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Students to see more whole grains, fresh fruits, vegetables on lunch trays
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Hungry children cannot learn. They are lethargic, irritable and have shorter attention spans. Many students would get no meal, or at best a nutritionally poor one, if they had to bring their own lunches. A good school lunch is not only essential to academic achievement, it is also part of a good education. Nutrition habits and food preferences learned now will be with your students for life.

(ARA) — School nutrition programs nationwide are serving more fresh fruits, vegetables, whole grains and low-fat dairy, according to the Back to School Trends Survey released this fall by the School Nutrition Association (SNA). Findings also reveal nearly 70 percent of districts are reducing or limiting sodium and two-thirds reported reductions or limitations on added sugars in the foods available in school cafeterias.

These improvements come at a critical time as Congress debates Child Nutrition Reauthorization, the legislation that governs the National School Lunch and School Breakfast programs. School foodservice professionals are joined by doctors, dietitians, nutrition advocates and first lady Michelle Obama in calling for increased funds to cover the rising costs of healthy foods such as fresh produce and whole grains in school meals.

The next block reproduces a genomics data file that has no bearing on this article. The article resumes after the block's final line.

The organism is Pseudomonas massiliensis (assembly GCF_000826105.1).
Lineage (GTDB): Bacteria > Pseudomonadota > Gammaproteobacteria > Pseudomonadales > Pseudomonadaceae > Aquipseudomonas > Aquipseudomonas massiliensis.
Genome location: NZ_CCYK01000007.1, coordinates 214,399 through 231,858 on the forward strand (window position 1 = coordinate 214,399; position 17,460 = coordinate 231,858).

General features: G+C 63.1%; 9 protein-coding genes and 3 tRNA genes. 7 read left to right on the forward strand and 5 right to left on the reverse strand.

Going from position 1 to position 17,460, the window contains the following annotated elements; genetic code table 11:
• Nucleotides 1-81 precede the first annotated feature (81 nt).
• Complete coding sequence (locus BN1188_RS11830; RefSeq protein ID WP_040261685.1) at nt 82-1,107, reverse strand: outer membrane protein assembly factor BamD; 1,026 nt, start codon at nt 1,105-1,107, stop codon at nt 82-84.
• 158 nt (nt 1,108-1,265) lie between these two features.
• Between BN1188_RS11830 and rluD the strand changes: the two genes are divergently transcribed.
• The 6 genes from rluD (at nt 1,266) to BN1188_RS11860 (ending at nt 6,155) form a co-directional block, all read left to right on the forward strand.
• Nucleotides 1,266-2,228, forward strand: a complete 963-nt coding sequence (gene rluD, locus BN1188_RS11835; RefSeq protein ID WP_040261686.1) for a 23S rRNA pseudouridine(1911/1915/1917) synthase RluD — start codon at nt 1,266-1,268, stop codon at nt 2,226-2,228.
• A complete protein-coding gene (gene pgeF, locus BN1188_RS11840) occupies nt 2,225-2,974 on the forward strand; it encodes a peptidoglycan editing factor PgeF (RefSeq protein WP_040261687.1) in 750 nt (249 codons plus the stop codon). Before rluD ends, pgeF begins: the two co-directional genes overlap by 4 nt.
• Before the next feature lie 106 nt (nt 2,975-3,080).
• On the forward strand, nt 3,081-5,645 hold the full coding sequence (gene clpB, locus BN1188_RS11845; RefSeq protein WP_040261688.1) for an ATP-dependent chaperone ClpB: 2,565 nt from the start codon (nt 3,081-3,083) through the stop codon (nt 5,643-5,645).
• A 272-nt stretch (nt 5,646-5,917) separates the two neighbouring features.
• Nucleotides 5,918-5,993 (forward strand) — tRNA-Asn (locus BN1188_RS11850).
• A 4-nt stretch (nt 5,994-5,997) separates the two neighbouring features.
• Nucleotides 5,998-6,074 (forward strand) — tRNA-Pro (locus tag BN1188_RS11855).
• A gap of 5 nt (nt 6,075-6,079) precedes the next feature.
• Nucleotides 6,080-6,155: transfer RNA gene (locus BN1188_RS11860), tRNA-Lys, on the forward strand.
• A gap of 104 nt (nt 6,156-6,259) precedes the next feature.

Survey results indicate more than three-quarters of districts expect food costs to increase in the coming school year and 65 percent anticipate that the federal reimbursement for free and reduced-price meals served under the National School Lunch Program will fail to cover the cost of producing the meals.

Despite limited budgets, school nutrition professionals and advocates seek new ways to promote healthy lifestyles for children to help reverse increasing childhood obesity rates. In addition to encouraging students to try nutritious foods, schools are working to incorporate nutrition education activities that address food choices in and out of the cafeteria.
“We feel the cafeteria is a learning classroom for students, and we do everything within our means to provide them with nutritious options as well as the education to make healthy choices,” says School Nutrition Specialist and Registered Dietitian Penny McConnell, Fairfax County Public Schools (Va.) food and nutrition services director. “We host student tasting parties, hold kids’ cooking classes and provide age-appropriate learning tools to encourage students to try the wide variety of healthy foods served in the cafeteria. On our Web site we feature nutrition information, recipes and a nutrition calculator for parents and students to learn together.”

Fairfax County Public Schools was named 2010 national District of the Year by SNA for its commitment to excellence in creating nutritious and appealing meals, implementing innovative nutrition education initiatives, maintaining a strong professional development program and exercising superior financial management. These components are emphasized in SNA’s Keys to Excellence best practice standards, which offer schools nationwide a benchmark for improving their programs.

The award provided the district’s food and nutrition services department national recognition and $25,000 from the National Dairy Council. The grant will be used to expand Fairfax County’s nutrition education programs, including development of an informational DVD for parents and an animated video for elementary classrooms to help promote the “5 Star Lunch” emphasis on well-balanced choices: low-fat milk, whole grains, lean protein and two fruits and/or vegetables.